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Calm waters expected in China bonds markets

Fed chairman Jay Powell has admitted on Wednesday that a recession in the US is a possibility.
Fed chairman Jay Powell told Congress on Wednesday he was not trying to engineer a recession but conceded that a recession in the US was a possibility. File photo: AFP.

(ATF) Central bank interest rate announcements are unlikely to have much impact on China credits this week, with policy makers expected to hold monetary policy during the global downturn.

Better news on Covid vaccines has already fed into the nation’s non-sovereign bond markets, with the benchmark ATF China Bond 50 Index climbing for a second week last week as the UK began its inoculation programme and the US approved the start of its.

Vaccines, of which there are at least five being rolled out or about to be distributed, are seen as offering a chance to get people back to work after the the coronavirus pandemic shut down much of the world’s economy.

China’s non-sovereign bonds climbed for a second week, adding 0.1%. Gains were highest among financial stocks, which advanced 0.14% on data that showed banks had increased lending in October. Credits also rose last week after consumer and producer price data showed a decline, spurring bets that deflation would increase the value of the fixed payments on bonds.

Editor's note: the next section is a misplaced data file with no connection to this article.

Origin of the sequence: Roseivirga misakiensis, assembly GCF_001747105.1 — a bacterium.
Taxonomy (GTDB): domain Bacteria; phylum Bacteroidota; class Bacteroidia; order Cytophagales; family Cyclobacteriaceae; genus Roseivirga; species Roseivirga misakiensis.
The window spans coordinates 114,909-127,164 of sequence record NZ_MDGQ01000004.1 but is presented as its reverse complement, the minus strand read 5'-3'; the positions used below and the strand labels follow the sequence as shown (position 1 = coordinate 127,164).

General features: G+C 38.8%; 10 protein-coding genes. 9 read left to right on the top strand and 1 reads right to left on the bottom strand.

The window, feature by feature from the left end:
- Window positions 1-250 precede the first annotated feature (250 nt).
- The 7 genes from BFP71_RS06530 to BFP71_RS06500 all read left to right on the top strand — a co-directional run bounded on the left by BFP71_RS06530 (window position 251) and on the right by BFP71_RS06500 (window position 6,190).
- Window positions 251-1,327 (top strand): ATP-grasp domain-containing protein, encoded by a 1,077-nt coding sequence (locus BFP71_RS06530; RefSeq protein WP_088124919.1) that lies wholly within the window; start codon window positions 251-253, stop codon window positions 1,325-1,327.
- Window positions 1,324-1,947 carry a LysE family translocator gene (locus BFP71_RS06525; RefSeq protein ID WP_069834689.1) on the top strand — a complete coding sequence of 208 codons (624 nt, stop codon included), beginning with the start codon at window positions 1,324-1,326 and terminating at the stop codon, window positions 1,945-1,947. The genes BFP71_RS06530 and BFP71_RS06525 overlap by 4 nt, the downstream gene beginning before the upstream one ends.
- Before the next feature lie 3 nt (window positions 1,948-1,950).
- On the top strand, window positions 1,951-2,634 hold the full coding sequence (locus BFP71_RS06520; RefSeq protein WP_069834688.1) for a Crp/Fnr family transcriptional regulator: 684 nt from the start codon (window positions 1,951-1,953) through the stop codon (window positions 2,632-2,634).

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Bonds were spurred further when Euroclear Bank, the Brussels-based International Central Securities Depositary (ICSD) and the Chinese financial market infrastructure Shanghai Clearing House announced the creation of Yulan bonds.

The new class of Chinese debt can be traded in Europe and give Chinese borrowers easier access to European liquidity pools.

This week the US Federal Reserve, Bank of Japan and Bank of England will be among central banks whose rates-setting committees will meet. With borrowing costs already at rock-bottom levels in those countries, policymakers aren’t expected to change their settings, with little apparent impact on the bonds of overseas issuers.




Mark McCord

Mark McCord is a financial journalist with more than three decades experience writing and editing at global news wires including Bloomberg and AFP, as well as daily newspapers in Hong Kong, Sydney and Melbourne. He has covered some of the biggest breaking news events in recent years including the Enron scandal, the New York terrorist attacks and the Iraq War. He is based in the UK. You can tweet to Mark at @MarkMcC64371550.


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